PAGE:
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Broadcast legend and master interviewer Larry King dies at 87

RIP, King.

The iconic interviewer, TV broadcaster and CNN talk show host, Larry King, passed away on Saturday, 23 January 2021 at the age of 87. His company, Ora Media said in a statement:

“With profound sadness, Ora Media announces the death of our co-founder, host and friend Larry King, who passed away this morning at the age of 87 at Cedars Sinai Medical Centre in Los Angeles.”

Photo of Larry King and sons Cannon and Chance, shared on Twitter @Kingsthings on 28 October 2020.



While Ora media (co-founded by King in 2012) had not stated the cause of death, recent reports indicate that King had been battling COVID-19 for weeks, and had been suffering several health complications in recent years.

IN 1987, King suffered a heart attack which required quintuple-bypass surgery. More recently, King underwent surgery to remove a malignant tumour in his lung in 2017.

King also founded the Larry King Cardiac Foundation in 1987, which assisted patients who required life-saving cardiac procedures with financial aid. He also battled prostate cancer and type-two diabetes.

Funeral arrangements and the details for a memorial service will be shared in due course. The team at Ora Media also sent their condolences to King’s surviving children – Larry Jr, Chance, Cannon, and the entire King family.

Two of King’s children – son Andy and daughter Chaia – passed away within weeks of each other earlier this year.



King was born in Brooklyn on 19 November 1933. His mother Jennie was a garment working from Lithuania, and his father, Aaron Zeiger, was a restaurant working and defence plant worker from Austria-Hungary.


King was one of two children and attended the Lafayette High School in Brooklynn, but lost his interest in school after his father died of a heart attack at the age of 44. After his death, the Zeiger family was supported by welfare.

After school, King worked to help his mother support the family.



King was married eight times to seven women. He fathered five children, had nine grandchildren and four great-grandchildren. He tied the knot for the first time in 1952 at the age of 19 to high-school sweetheart Freda Miller. The couple had the marriage annulled in 1953 at the behest of Miller’s parents.

He was also briefly married Annette Kaye. They had one son, Larry Jr, however, King said on Anderson Cooper’s show in 2009 that he did not meet Larry Jr until the latter was in his thirties.

King married his third wife, Alene Akins, in 1961 and adopted her son Andy the following year. The couple divorced in 1963.

Larry King and Alene Akins. Image via Wikimedia Commons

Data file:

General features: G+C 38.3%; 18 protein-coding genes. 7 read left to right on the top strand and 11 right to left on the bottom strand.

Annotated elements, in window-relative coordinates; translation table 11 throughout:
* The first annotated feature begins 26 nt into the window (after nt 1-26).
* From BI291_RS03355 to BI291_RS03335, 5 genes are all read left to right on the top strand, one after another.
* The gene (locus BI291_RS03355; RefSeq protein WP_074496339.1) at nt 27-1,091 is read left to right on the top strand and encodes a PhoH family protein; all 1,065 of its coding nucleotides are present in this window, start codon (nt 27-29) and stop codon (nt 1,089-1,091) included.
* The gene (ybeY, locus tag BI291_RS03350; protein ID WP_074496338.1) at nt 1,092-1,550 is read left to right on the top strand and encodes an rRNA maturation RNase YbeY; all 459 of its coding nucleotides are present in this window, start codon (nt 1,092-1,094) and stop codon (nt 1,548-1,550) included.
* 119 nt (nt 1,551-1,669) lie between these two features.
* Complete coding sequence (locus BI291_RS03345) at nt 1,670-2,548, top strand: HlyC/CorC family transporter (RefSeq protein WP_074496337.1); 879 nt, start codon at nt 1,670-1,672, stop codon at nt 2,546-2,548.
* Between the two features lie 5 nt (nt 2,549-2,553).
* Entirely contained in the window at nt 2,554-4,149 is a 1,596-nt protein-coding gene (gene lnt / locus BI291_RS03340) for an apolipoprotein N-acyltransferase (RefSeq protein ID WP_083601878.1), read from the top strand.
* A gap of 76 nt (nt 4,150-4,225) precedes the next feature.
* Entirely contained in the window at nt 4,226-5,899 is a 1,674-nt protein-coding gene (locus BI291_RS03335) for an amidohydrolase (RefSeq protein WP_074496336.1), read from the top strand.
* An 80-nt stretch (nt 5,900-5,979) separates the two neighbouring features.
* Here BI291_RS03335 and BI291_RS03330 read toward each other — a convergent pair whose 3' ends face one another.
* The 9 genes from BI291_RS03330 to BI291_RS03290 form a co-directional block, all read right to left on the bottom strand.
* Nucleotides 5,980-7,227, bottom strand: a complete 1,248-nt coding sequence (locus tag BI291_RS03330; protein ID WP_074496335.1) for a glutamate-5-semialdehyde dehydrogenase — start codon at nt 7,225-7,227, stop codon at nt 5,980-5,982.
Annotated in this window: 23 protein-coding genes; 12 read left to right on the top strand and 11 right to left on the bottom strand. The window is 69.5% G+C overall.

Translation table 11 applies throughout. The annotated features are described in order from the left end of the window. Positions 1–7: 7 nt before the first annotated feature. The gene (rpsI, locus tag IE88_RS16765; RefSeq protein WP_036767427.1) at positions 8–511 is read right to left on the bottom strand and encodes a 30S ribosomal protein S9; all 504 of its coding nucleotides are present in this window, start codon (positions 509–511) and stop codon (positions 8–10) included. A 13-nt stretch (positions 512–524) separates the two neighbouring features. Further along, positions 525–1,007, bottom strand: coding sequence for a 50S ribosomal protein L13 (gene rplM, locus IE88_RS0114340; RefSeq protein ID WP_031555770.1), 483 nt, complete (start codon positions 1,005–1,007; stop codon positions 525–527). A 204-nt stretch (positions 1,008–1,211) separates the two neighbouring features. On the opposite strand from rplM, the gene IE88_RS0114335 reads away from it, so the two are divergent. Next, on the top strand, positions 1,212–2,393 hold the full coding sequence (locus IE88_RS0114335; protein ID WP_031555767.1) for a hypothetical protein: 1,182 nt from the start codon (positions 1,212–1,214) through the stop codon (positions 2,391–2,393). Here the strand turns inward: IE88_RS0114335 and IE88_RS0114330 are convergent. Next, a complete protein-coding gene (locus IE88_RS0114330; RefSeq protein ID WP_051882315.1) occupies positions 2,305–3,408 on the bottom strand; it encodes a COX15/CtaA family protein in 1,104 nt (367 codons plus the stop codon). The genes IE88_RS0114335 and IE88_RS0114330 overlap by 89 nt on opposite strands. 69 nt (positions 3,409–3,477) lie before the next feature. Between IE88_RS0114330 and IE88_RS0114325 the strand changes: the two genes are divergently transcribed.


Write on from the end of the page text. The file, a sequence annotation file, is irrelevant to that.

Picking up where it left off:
Following his divorce from Akins, King married his fourth wife, Mary Francis “Mickey” Stuphin that same year. The couple divorced but remarried in 1969, at which time they welcomed a second child, Chaia. They parted ways again in 1972.

Four years later, King married Sharon Lepore; they divorced in 1983. He later tied the knot with Julie Alexander on 7 October 1989 but the couple separated a year later and divorced in 1992.

King married his seventh wife, Shawn Southwick, in 1997 and the couple shared two children, Chance and Cannon. The couple filed for divorce 13 years later and King joked that it was his only marriage to survive into the double digits. They reconciled but filed for divorce again in August 2019.


King, whose given name was Lawrence Harvey Zeiger, began his career a newspaper journalist in the 1950s, and expanded his portfolio later to include DJ and sportscaster, which included celebrity interviews.

His station manager at the time believed that his surname Zeiger sounded “too ethnic”. The surname King was chosen from a liquor ad. King went on to host and overnight talks show on the Mutual Broadcasting System by the late 1970s.

In 1985, Ted Turner hired him for his new network, CNN. Media commentator and CNN contributor Bill Carter said:

“Picking up somebody like Larry King made a lot of sense. Because he had established himself kind of as a guy who would get big guests, they could have big names and promote it and it became sort of the linchpin of their prime time lineup.”


King stayed with CNN 25 years, while Ora TV hosted Larry King Now and Politicking with Larry King. Both shows are still “consistently reference by media outlets around the world”.

King also interviewed Donald Trump in 1987, who famously said at the time that the didn’t “want to be president”. Watch the interview with Trump below. It’s… interesting, to say the least.

While it was his name appearing in the shows’ titles, King always viewed his interview subjects as the true stars of his programmes, and himself as merely an unbiased conduit between the guest and the audience.

King was inducted into the both National Radio Hall of Fame and the Broadcasters Hall of Fame and had won two Peabody Awards for his contributions to the industry.

“For 63 years and across the platforms of radio, television and digital media, Larry’s many thousands of interviews, awards, and global acclaim stand as a testament to his unique and lasting talent as a broadcaster”.

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